Nature's rights ... left far behind

New Zealanders have been asked to think about our constitution - what it is that makes us or, as one judge described it, “the mirror of a nation’s soul”


Constitutionally, New Zealand is in a very sad minority.

Unlike 177 out of 193 other nation states, we do not recognise in our laws, at all, the thing that arguably matters the most - the foundation upon which everything else is built - the right to a healthy environment.

I guess we never think about this particular aspect of our foundations because - unlike some other rights that are there, many of them set in place by the United Nations in its Declarations and Covenants made after the Second World War - the limits of the proposition haven't been tested. We live in a clean place, with abundant resources, and a lot of room. We simply take it for granted; and in doing so, we're quite wrong, because what is at stake here is in fact the precondition for a right to life - or at least, to any sort of life worth living.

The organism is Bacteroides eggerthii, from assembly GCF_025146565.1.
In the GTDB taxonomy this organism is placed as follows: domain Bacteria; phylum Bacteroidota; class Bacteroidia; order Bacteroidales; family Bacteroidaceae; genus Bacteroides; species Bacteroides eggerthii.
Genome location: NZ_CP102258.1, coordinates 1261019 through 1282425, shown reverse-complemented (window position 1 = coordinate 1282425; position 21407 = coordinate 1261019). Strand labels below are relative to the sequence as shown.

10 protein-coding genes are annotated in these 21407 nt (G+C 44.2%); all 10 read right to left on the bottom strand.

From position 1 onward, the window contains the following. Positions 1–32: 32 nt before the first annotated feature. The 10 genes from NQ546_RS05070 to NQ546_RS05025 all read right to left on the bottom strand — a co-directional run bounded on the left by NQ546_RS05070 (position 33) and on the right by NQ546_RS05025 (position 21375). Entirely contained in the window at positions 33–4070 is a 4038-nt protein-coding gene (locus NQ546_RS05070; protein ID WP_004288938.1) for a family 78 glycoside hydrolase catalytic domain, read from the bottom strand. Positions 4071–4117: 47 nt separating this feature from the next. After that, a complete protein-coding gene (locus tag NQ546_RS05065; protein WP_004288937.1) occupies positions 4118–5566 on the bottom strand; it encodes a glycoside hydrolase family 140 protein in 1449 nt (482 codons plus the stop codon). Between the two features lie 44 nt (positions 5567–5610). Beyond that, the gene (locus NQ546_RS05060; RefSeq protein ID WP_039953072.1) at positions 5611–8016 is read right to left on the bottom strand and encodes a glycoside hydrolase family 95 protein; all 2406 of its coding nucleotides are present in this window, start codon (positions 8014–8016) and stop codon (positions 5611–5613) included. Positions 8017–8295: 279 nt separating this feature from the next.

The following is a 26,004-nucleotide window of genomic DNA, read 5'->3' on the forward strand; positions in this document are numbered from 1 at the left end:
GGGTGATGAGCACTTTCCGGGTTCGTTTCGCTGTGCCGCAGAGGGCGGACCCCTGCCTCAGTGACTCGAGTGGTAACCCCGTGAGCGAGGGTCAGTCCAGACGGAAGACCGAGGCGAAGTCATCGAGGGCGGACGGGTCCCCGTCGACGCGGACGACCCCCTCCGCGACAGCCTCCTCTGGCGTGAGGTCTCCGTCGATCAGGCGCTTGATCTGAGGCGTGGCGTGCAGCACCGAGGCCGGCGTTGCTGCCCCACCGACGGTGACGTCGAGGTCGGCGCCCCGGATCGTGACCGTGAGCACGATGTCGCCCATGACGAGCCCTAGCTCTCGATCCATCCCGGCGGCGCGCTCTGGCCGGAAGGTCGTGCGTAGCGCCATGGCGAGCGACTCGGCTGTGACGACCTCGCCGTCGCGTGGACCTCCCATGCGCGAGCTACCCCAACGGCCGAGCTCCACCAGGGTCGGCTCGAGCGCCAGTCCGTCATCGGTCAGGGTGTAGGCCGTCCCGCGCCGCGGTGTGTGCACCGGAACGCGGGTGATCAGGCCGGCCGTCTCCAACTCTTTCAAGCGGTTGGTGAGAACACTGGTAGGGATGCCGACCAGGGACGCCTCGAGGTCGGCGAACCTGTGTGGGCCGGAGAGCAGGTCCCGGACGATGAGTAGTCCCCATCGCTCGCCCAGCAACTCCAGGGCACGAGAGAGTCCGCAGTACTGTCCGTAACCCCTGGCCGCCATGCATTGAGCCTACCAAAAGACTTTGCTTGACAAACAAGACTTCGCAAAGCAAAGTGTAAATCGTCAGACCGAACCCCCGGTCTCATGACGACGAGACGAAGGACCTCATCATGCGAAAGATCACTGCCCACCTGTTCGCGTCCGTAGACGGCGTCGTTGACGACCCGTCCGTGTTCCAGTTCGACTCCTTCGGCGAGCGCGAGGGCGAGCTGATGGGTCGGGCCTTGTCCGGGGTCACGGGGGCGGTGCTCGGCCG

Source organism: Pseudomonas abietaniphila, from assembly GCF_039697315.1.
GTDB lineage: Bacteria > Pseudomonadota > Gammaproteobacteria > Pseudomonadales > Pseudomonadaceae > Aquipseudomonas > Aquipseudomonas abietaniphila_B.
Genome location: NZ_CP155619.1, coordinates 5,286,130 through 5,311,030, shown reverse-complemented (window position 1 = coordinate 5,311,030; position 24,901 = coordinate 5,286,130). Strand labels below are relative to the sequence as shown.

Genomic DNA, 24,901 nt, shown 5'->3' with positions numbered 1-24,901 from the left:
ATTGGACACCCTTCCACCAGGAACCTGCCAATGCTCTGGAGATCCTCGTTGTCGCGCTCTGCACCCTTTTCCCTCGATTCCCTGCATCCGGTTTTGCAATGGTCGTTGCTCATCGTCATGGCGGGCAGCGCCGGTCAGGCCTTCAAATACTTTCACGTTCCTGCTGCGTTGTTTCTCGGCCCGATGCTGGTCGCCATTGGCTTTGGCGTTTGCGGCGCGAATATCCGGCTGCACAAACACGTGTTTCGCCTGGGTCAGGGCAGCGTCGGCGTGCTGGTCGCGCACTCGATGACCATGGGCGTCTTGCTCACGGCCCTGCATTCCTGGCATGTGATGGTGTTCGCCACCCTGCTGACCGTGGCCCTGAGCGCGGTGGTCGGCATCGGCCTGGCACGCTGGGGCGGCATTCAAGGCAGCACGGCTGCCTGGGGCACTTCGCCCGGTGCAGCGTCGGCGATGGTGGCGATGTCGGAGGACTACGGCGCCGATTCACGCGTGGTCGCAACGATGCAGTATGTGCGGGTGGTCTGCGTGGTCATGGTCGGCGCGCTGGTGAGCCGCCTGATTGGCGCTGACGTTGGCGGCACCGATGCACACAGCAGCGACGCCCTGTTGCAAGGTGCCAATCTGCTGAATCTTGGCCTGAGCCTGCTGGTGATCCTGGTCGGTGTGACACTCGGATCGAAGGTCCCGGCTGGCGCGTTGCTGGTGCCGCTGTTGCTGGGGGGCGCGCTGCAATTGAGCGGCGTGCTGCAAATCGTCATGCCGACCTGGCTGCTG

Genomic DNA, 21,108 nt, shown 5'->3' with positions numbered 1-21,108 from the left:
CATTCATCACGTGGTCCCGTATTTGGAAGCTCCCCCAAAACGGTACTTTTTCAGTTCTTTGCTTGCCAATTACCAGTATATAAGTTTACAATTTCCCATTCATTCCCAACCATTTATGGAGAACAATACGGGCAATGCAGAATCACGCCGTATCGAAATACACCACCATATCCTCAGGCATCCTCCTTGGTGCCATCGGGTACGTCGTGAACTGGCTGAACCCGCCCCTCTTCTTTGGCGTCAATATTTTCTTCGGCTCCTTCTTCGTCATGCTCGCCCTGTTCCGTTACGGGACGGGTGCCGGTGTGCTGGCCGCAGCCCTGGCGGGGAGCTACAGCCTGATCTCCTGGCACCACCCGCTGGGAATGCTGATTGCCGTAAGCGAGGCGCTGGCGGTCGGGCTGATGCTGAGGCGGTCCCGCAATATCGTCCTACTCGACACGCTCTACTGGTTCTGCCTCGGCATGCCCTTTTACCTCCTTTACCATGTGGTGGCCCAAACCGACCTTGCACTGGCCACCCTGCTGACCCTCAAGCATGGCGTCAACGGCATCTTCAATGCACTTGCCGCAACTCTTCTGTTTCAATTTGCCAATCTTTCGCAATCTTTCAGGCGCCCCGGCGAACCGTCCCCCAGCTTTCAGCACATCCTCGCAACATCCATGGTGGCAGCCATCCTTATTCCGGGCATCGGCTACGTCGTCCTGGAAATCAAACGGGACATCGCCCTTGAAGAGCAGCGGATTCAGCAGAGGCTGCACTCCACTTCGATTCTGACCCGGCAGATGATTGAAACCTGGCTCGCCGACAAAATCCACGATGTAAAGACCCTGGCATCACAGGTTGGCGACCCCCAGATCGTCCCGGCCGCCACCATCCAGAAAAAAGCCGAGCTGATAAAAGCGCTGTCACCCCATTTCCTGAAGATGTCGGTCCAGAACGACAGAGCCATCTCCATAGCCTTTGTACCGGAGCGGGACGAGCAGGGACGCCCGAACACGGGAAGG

More than half of other countries recognise directly and explicitly in their constitutions that a clean, healthy, functioning environment is a fundamental human right. And they do so for very good reason: basic environmental standards, like clean air, fresh water, fertile food-producing soil, and a temperate climate, are also the fundamental conditions of a civil society.

As the preamble to the French Environment Charter puts it: “the future and the very existence of humanity are inseparable from its natural environment,” and, “the preservation of the environment must be sought at the same level as the other fundamental interests of the Nation”.



To continue reading, including comments on the place of Nature's rights in a constitution, click here. Submissions on the Constitution Conversation remain open until July 31.